“As to mental maladies, is any man altogether sane? Are we not all a little off the balance? Some minds appear to have a gloomy tinge essential to their very individuality; of them it may be said, ‘Melancholy marked them for her own;’ fine minds withal, and ruled by noblest principles, but yet most prone to forget the silver lining, and to remember only the cloud.”
To many people of faith, the preceding paragraph may border on heresy to their sensibilities. That “gloomy tinge” should not exist in a mind set on the joy and peace of Jesus Christ. Remembering “only the cloud” runs counter to admonitions to command your downcast soul to praise the Lord at all times. “You keep him in perfect peace whose mind is stayed on you, because he trusts in you.” Right?
What heretic uttered these blasphemous words? None other than Charles Spurgeon, the “Prince of Preachers.” Spurgeon did not just have his down days; he suffered from bouts of full-blown depression. “My spirits were sunken so low that I could weep by the hour like a child, and yet I knew not what I wept for,” he once said. He described his depression as his “worst feature” and spoke of how he was “heartily ashamed” of it. He also firmly believed, though, that “there is no remedy for it like a holy faith in God.”
To be a Christian with depression is often an uphill climb, not only because of the sometimes debilitating effects of the illness itself, but also because it seems almost offensive to other believers. There is frequently a sort of unspoken vibe that maybe that depressed person is not really doing enough to deal with their mood. Maybe they’re not reading their Bible enough. Maybe their prayer life is lacking. Maybe they don’t really know God that well. Maybe they’re not saved at all.
Of course, as in Spurgeon’s case, those doubts could not be further from the truth. In many instances, depressed people are turning to the Bible more and praying more than most of their fellow congregants. For the severely depressed who have reached the end of their ropes, their cries to God are probably more fervent than any jubilant saint. Too often, though, the advice given to Christians in this predicament is almost offensively simple: “You need to read your Bible more and pray harder.”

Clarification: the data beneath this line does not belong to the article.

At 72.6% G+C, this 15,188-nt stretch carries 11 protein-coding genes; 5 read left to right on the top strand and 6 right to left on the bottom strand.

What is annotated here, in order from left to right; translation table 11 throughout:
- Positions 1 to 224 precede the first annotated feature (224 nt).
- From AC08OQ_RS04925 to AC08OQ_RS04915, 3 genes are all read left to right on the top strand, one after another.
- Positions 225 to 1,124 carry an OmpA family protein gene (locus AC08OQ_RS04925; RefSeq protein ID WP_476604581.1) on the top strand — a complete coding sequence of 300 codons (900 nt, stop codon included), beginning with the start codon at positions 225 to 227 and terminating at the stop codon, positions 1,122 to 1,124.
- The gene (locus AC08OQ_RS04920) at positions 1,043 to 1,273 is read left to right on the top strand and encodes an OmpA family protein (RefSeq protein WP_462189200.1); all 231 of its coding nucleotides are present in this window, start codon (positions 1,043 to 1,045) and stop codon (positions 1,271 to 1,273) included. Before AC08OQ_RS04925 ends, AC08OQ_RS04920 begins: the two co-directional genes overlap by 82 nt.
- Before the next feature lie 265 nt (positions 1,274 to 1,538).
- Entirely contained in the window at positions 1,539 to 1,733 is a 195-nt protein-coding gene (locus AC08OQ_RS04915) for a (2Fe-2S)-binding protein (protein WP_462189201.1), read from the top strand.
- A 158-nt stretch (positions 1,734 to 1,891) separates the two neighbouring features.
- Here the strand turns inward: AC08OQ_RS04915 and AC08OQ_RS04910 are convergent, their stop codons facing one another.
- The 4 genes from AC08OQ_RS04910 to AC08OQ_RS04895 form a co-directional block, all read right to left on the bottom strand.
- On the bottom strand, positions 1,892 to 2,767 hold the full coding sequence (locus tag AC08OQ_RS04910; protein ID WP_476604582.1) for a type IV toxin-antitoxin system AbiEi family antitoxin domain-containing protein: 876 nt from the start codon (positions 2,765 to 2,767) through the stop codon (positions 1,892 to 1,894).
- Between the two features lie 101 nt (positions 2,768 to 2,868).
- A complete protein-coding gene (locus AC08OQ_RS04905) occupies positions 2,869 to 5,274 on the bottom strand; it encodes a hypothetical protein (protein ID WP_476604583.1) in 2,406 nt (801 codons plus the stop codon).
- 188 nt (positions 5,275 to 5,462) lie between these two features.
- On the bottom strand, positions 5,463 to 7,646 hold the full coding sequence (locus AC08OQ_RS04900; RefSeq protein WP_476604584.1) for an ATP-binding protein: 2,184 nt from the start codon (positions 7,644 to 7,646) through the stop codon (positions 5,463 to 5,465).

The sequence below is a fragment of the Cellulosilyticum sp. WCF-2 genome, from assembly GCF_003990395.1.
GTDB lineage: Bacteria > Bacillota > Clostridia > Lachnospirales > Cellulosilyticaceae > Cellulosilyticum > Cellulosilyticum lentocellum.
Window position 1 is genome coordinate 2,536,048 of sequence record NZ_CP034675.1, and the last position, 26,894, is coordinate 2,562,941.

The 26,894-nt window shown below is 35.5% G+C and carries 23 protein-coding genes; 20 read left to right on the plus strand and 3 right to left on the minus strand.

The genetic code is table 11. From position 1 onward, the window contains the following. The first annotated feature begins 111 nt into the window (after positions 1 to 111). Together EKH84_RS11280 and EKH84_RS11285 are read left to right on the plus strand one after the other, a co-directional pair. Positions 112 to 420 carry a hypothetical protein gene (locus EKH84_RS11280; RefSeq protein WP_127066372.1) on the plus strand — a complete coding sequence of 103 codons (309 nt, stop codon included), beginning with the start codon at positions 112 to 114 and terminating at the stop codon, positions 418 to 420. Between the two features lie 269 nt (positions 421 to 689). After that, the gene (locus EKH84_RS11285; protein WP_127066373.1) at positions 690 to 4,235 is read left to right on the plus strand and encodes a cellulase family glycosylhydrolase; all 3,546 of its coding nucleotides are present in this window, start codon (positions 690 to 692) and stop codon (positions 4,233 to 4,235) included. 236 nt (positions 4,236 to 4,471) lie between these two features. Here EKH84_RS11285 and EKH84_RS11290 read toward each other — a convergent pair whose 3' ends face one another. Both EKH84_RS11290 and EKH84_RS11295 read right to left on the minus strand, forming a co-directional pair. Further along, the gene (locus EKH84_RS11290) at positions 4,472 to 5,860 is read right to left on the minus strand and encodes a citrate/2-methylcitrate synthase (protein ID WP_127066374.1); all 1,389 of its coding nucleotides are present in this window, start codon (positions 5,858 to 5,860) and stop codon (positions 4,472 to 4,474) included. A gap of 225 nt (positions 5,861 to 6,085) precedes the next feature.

It has been a struggle in my own life to not harbor resentment toward fellow Christians who did not understand not being able to fully grasp piece of mind. After many years, however, I realized anger was a wasted emotion in this instance. Some people, I finally concluded, just don’t understand depression because they’ve never experienced it. They may have had “the blues” from time to time, but never wrestled with days of utter hopelessness. While their advice may have been misguided, it was not malicious. They just wanted to point me to what worked for them, and that’s fine.
Spurgeon was correct in his assessment that a holy faith in God can lift a soul from the depths of depression. Just as he never stopped battling his own hopelessness, however, sadness in a fellow Christian is not an indicator that they have given up the fight. They may be chasing God with all their heart and soul. The good news is, if they are, He will be found.